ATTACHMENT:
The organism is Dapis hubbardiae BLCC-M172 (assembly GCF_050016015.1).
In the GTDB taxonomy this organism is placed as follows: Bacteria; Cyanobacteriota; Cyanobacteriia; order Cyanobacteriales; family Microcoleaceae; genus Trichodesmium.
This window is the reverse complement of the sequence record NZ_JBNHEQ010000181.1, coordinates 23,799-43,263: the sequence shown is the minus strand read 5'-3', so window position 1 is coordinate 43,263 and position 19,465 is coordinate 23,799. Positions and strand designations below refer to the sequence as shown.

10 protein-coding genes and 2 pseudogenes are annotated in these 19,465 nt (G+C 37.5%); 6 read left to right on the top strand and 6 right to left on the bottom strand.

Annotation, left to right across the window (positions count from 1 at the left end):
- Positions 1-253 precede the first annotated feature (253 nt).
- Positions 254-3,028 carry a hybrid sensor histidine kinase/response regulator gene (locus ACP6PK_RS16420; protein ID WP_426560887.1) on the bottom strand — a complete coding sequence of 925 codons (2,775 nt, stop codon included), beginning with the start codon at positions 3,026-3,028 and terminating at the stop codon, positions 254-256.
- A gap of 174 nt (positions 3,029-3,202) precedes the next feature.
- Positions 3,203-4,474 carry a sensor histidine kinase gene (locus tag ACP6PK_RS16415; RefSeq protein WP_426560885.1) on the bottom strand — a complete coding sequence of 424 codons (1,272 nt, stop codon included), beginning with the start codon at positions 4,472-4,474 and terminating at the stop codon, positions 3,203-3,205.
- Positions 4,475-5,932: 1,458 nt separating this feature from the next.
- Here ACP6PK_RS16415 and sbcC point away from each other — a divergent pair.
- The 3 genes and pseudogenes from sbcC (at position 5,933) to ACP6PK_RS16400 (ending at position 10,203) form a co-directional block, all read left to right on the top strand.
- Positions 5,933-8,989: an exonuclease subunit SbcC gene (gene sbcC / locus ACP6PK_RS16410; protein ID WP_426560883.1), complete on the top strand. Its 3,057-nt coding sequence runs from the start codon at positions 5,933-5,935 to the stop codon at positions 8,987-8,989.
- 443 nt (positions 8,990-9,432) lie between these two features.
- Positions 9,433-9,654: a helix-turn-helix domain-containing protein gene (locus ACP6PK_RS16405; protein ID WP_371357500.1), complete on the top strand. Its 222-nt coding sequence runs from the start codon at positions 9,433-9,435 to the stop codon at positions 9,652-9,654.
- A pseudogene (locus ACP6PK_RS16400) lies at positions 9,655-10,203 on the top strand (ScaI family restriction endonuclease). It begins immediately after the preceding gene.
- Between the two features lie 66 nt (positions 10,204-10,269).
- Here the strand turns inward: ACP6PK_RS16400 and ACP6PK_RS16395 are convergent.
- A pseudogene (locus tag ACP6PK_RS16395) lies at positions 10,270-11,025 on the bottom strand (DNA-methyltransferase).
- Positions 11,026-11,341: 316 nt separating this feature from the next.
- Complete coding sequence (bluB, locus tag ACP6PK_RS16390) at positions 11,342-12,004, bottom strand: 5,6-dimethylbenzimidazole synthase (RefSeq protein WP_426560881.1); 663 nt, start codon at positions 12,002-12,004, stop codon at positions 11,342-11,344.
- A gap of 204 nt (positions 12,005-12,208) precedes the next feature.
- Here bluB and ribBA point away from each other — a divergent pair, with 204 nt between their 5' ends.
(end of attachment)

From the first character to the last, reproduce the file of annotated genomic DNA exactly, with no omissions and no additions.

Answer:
The organism is Dapis hubbardiae BLCC-M172 (assembly GCF_050016015.1).
In the GTDB taxonomy this organism is placed as follows: Bacteria; Cyanobacteriota; Cyanobacteriia; order Cyanobacteriales; family Microcoleaceae; genus Trichodesmium.
This window is the reverse complement of the sequence record NZ_JBNHEQ010000181.1, coordinates 23,799-43,263: the sequence shown is the minus strand read 5'-3', so window position 1 is coordinate 43,263 and position 19,465 is coordinate 23,799. Positions and strand designations below refer to the sequence as shown.

10 protein-coding genes and 2 pseudogenes are annotated in these 19,465 nt (G+C 37.5%); 6 read left to right on the top strand and 6 right to left on the bottom strand.

Annotation, left to right across the window (positions count from 1 at the left end):
- Positions 1-253 precede the first annotated feature (253 nt).
- Positions 254-3,028 carry a hybrid sensor histidine kinase/response regulator gene (locus ACP6PK_RS16420; protein ID WP_426560887.1) on the bottom strand — a complete coding sequence of 925 codons (2,775 nt, stop codon included), beginning with the start codon at positions 3,026-3,028 and terminating at the stop codon, positions 254-256.
- A gap of 174 nt (positions 3,029-3,202) precedes the next feature.
- Positions 3,203-4,474 carry a sensor histidine kinase gene (locus tag ACP6PK_RS16415; RefSeq protein WP_426560885.1) on the bottom strand — a complete coding sequence of 424 codons (1,272 nt, stop codon included), beginning with the start codon at positions 4,472-4,474 and terminating at the stop codon, positions 3,203-3,205.
- Positions 4,475-5,932: 1,458 nt separating this feature from the next.
- Here ACP6PK_RS16415 and sbcC point away from each other — a divergent pair.
- The 3 genes and pseudogenes from sbcC (at position 5,933) to ACP6PK_RS16400 (ending at position 10,203) form a co-directional block, all read left to right on the top strand.
- Positions 5,933-8,989: an exonuclease subunit SbcC gene (gene sbcC / locus ACP6PK_RS16410; protein ID WP_426560883.1), complete on the top strand. Its 3,057-nt coding sequence runs from the start codon at positions 5,933-5,935 to the stop codon at positions 8,987-8,989.
- 443 nt (positions 8,990-9,432) lie between these two features.
- Positions 9,433-9,654: a helix-turn-helix domain-containing protein gene (locus ACP6PK_RS16405; protein ID WP_371357500.1), complete on the top strand. Its 222-nt coding sequence runs from the start codon at positions 9,433-9,435 to the stop codon at positions 9,652-9,654.
- A pseudogene (locus ACP6PK_RS16400) lies at positions 9,655-10,203 on the top strand (ScaI family restriction endonuclease). It begins immediately after the preceding gene.
- Between the two features lie 66 nt (positions 10,204-10,269).
- Here the strand turns inward: ACP6PK_RS16400 and ACP6PK_RS16395 are convergent.
- A pseudogene (locus tag ACP6PK_RS16395) lies at positions 10,270-11,025 on the bottom strand (DNA-methyltransferase).
- Positions 11,026-11,341: 316 nt separating this feature from the next.
- Complete coding sequence (bluB, locus tag ACP6PK_RS16390) at positions 11,342-12,004, bottom strand: 5,6-dimethylbenzimidazole synthase (RefSeq protein WP_426560881.1); 663 nt, start codon at positions 12,002-12,004, stop codon at positions 11,342-11,344.
- A gap of 204 nt (positions 12,005-12,208) precedes the next feature.
- Here bluB and ribBA point away from each other — a divergent pair, with 204 nt between their 5' ends.